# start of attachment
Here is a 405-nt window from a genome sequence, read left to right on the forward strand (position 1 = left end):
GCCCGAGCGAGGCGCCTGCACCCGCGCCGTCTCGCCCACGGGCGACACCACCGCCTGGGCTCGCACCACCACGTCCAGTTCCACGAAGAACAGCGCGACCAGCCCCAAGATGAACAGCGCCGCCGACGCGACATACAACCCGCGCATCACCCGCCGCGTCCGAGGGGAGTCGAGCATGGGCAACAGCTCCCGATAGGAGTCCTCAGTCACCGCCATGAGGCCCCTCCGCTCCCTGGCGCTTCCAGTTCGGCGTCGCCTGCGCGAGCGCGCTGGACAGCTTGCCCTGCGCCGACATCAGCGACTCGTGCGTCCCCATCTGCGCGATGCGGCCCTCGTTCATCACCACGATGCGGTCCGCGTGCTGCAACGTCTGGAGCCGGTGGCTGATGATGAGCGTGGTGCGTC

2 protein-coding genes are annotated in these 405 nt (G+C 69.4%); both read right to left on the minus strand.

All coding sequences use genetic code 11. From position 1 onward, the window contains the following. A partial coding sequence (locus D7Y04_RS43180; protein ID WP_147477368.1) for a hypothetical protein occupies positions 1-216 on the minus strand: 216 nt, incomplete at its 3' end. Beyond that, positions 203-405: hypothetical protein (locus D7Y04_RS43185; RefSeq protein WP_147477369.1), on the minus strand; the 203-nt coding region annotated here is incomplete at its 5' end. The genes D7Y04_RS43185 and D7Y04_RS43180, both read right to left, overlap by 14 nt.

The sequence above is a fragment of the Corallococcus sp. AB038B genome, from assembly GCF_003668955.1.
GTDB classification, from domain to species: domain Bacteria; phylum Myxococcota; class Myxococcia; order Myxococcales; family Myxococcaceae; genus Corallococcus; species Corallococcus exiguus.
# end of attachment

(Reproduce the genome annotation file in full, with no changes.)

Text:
Here is a 405-nt window from a genome sequence, read left to right on the forward strand (position 1 = left end):
GCCCGAGCGAGGCGCCTGCACCCGCGCCGTCTCGCCCACGGGCGACACCACCGCCTGGGCTCGCACCACCACGTCCAGTTCCACGAAGAACAGCGCGACCAGCCCCAAGATGAACAGCGCCGCCGACGCGACATACAACCCGCGCATCACCCGCCGCGTCCGAGGGGAGTCGAGCATGGGCAACAGCTCCCGATAGGAGTCCTCAGTCACCGCCATGAGGCCCCTCCGCTCCCTGGCGCTTCCAGTTCGGCGTCGCCTGCGCGAGCGCGCTGGACAGCTTGCCCTGCGCCGACATCAGCGACTCGTGCGTCCCCATCTGCGCGATGCGGCCCTCGTTCATCACCACGATGCGGTCCGCGTGCTGCAACGTCTGGAGCCGGTGGCTGATGATGAGCGTGGTGCGTC

2 protein-coding genes are annotated in these 405 nt (G+C 69.4%); both read right to left on the minus strand.

All coding sequences use genetic code 11. From position 1 onward, the window contains the following. A partial coding sequence (locus D7Y04_RS43180; protein ID WP_147477368.1) for a hypothetical protein occupies positions 1-216 on the minus strand: 216 nt, incomplete at its 3' end. Beyond that, positions 203-405: hypothetical protein (locus D7Y04_RS43185; RefSeq protein WP_147477369.1), on the minus strand; the 203-nt coding region annotated here is incomplete at its 5' end. The genes D7Y04_RS43185 and D7Y04_RS43180, both read right to left, overlap by 14 nt.

The sequence above is a fragment of the Corallococcus sp. AB038B genome, from assembly GCF_003668955.1.
GTDB classification, from domain to species: domain Bacteria; phylum Myxococcota; class Myxococcia; order Myxococcales; family Myxococcaceae; genus Corallococcus; species Corallococcus exiguus.